New York regulator offers incentives for climate-friendly loans

State-regulated banks and credit unions in New York can now earn state Community Reinvestment Act credit for helping low-income communities better adapt to a warming world.

Climate change disproportionately affects low-income communities and investments made to help reduce its impacts may receive credit under the state’s CRA rule, the New York State Department of Financial Services said in a letter issued Tuesday.

Eligible projects could run the gamut from community solar projects to infrastructure intended to address stormwater runoff. Poorer communities are especially vulnerable to hurricane flooding, so flood resilience measures incorporated into multifamily housing development could count for credit.

The Atlantic superstorm Sandy devastated many New York neighborhoods in 2012, including this one in the Breezy Point section of Queens.


“If you’re a financial institution and you’re going to invest in a community to help them with energy efficiency or renewable energy and other measures to help that community deal with climate change, that is a form of community reinvestment for which you ought to receive credit,” Superintendent Linda Lacewell told American Banker. “We’re not directing anyone to do it, we’re just saying you have an opportunity to get credit here. … It’s a win-win across the board.”

Federal financial regulators have not yet made a similar determination about the federal CRA rule, but Lacewell said “there’s no reason New York can’t” under its own rule. New York is one of a handful of states with its own CRA rule on the books, which it passed in 1978, one year after President Jimmy Carter signed the federal Community Reinvestment Act into law.

The New York State Department of Financial Services is the first regulator in the U.S. to formalize an incentive for banks to lend to projects addressing climate change in poorer communities. Its guidance on the state CRA rule is the latest action the regulator has taken with respect to climate change and the financial system. In October, it issued a letter calling on the banks it supervises to start incorporating climate risks into their strategy, risk management and corporate governance.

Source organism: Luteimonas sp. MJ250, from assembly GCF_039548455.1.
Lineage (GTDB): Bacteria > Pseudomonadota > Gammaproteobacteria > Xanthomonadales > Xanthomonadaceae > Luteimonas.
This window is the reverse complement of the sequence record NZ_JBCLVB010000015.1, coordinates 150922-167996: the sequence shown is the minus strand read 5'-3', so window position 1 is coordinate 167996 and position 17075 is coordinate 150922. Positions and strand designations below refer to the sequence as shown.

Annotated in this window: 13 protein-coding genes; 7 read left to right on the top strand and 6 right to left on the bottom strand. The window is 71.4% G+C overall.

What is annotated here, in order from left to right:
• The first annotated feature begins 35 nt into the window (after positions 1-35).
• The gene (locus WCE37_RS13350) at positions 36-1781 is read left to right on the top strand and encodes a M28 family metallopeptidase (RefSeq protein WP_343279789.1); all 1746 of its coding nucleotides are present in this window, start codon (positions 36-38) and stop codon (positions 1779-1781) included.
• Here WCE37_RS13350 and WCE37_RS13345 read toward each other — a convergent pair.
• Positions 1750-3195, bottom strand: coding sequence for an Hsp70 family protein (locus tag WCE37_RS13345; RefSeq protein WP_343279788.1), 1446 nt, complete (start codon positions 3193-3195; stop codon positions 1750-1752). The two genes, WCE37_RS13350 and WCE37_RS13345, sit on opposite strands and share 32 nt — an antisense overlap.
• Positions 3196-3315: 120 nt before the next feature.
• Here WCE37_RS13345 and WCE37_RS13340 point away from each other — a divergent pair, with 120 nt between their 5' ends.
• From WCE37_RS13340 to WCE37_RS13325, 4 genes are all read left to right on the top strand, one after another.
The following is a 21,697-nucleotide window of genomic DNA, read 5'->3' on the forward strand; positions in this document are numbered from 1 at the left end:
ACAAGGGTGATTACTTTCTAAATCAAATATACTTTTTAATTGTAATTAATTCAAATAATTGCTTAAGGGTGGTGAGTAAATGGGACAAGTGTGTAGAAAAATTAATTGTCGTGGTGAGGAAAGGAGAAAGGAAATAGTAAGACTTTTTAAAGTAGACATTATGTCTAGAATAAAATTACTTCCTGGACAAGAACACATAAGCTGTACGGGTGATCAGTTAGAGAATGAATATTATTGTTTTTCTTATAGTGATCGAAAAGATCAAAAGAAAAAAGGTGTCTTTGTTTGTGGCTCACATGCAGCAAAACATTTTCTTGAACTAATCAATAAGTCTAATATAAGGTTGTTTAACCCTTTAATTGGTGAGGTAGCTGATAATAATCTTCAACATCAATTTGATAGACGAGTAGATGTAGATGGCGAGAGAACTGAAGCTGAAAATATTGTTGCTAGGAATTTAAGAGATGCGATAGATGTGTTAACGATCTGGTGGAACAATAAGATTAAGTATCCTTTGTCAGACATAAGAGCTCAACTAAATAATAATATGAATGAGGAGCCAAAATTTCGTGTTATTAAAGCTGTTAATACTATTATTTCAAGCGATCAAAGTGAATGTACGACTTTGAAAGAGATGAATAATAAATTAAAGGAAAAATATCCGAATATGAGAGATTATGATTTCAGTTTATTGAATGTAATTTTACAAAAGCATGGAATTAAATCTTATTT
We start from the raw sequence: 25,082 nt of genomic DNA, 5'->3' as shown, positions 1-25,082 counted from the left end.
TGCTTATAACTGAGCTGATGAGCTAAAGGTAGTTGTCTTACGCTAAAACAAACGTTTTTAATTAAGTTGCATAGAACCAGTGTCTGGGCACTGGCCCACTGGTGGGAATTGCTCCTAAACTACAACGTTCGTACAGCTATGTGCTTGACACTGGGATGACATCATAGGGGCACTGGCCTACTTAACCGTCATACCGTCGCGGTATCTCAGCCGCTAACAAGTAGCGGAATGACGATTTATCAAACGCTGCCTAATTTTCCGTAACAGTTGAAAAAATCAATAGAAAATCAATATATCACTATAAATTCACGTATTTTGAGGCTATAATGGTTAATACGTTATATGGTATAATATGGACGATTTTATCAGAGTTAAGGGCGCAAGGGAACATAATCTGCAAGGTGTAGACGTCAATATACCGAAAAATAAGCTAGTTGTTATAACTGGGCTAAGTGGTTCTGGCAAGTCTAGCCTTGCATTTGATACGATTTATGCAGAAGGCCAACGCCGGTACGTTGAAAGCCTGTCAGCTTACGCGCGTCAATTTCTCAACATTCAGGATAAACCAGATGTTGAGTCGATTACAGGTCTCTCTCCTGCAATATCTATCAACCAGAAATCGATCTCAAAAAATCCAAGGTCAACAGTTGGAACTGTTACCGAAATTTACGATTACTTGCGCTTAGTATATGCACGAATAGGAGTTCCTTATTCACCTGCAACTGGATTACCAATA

Last year the agency hired Dr. Yue (Nina) Chen as its first director of sustainability and climate initiatives. And in 2019 it became the first U.S. regulator to join the Network for the Greening of the Financial System, an international group of central bankers and supervisors focused on managing financial risks from climate change.

The moves by New York’s financial regulator come at a time when U.S. regulators have been thinking more seriously about climate change and its impact on the economy. A September report out of the Commodity Futures Trading Commission, for example, warned that climate change poses massive risks to the stability of the financial system.

The Federal Reserve Board also recently joined the NGFS in an effort to get a better understanding of how other financial regulators around the world are thinking about climate change.

Lacewell said that the department’s guidance on the state CRA “broadens the dialogue” in a way that’s consistent with its regulatory authority. Her reasoning also mirrors the argument laid out by researchers with the San Francisco Fed, who argued in a 2019 paper that banks should receive CRA credit for lending and investing activities that help strengthen low-income communities against climate change.

The guidance issued on Tuesday applies only to financial institutions regulated by the state department of financial services. Those include Bank of New York Mellon, Goldman Sachs Bank USA, M&T Bank and New York Community Bank. It also includes state-chartered credit unions, like Hudson Valley Credit Union, Municipal Credit Union and AmeriCU.

John Witkowski, the president and CEO of the Independent Bankers Association of New York, said his group has been working with Chen to organize round table discussions about the regulator’s expectations for its community bank members.

Lacewell stressed that the latest guidance is voluntary and intended to encourage bankers to think more carefully about the climate change mitigation efforts needed in their own communities. The department is not expecting a community bank upstate to create entirely new financing vehicles, in other words, but the CRA guidance might nudge it to finance more energy efficiency upgrades to affordable housing.

Clare Cusack, the president and CEO of the New York Bankers Association, said in an emailed statement that her group had worked with the department on some aspects of its work on climate change.

“As banks continue to work through pandemic response and recovery, we hope this high level and cooperative approach will ultimately lead to a set of best practices which will help banks manage and mitigate [climate] risks,” she said.

Witkowski said the timing of the department’s October letter had been less than ideal, largely because the group’s members were mostly preoccupied with the pandemic and Paycheck Protection Program lending. But he also said the state agency’s focus on climate was “the right thing to do” and that “there’s never a great time” to introduce a new challenge.

“We want to understand more about it and how it’s going to impact [community banks] and their customers,” he said. “People are recognizing it’s something that’s coming down the pike and something we need to take a look at and address as an important issue.”


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